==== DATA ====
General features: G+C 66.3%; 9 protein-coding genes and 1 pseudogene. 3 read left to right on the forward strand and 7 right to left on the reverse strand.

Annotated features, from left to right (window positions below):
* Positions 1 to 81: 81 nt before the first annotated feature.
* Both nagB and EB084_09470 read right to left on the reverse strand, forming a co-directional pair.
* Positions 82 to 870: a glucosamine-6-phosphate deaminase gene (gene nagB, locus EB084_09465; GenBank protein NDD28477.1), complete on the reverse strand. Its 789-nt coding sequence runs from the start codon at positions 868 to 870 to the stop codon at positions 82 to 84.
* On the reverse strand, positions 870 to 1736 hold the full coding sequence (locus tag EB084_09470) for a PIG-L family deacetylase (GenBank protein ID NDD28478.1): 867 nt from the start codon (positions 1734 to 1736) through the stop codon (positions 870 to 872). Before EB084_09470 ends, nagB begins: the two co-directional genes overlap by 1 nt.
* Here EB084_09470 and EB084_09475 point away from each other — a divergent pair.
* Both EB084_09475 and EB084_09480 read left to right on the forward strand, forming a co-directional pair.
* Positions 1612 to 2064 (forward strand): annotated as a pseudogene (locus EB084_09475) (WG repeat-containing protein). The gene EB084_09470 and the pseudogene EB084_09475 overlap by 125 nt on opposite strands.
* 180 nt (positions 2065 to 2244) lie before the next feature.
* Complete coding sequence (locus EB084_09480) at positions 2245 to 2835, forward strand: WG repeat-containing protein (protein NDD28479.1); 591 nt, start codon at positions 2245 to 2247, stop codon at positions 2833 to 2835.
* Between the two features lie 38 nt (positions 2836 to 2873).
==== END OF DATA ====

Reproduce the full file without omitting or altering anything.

General features: G+C 66.3%; 9 protein-coding genes and 1 pseudogene. 3 read left to right on the forward strand and 7 right to left on the reverse strand.

Annotated features, from left to right (window positions below):
* Positions 1 to 81: 81 nt before the first annotated feature.
* Both nagB and EB084_09470 read right to left on the reverse strand, forming a co-directional pair.
* Positions 82 to 870: a glucosamine-6-phosphate deaminase gene (gene nagB, locus EB084_09465; GenBank protein NDD28477.1), complete on the reverse strand. Its 789-nt coding sequence runs from the start codon at positions 868 to 870 to the stop codon at positions 82 to 84.
* On the reverse strand, positions 870 to 1736 hold the full coding sequence (locus tag EB084_09470) for a PIG-L family deacetylase (GenBank protein ID NDD28478.1): 867 nt from the start codon (positions 1734 to 1736) through the stop codon (positions 870 to 872). Before EB084_09470 ends, nagB begins: the two co-directional genes overlap by 1 nt.
* Here EB084_09470 and EB084_09475 point away from each other — a divergent pair.
* Both EB084_09475 and EB084_09480 read left to right on the forward strand, forming a co-directional pair.
* Positions 1612 to 2064 (forward strand): annotated as a pseudogene (locus EB084_09475) (WG repeat-containing protein). The gene EB084_09470 and the pseudogene EB084_09475 overlap by 125 nt on opposite strands.
* 180 nt (positions 2065 to 2244) lie before the next feature.
* Complete coding sequence (locus EB084_09480) at positions 2245 to 2835, forward strand: WG repeat-containing protein (protein NDD28479.1); 591 nt, start codon at positions 2245 to 2247, stop codon at positions 2833 to 2835.
* Between the two features lie 38 nt (positions 2836 to 2873).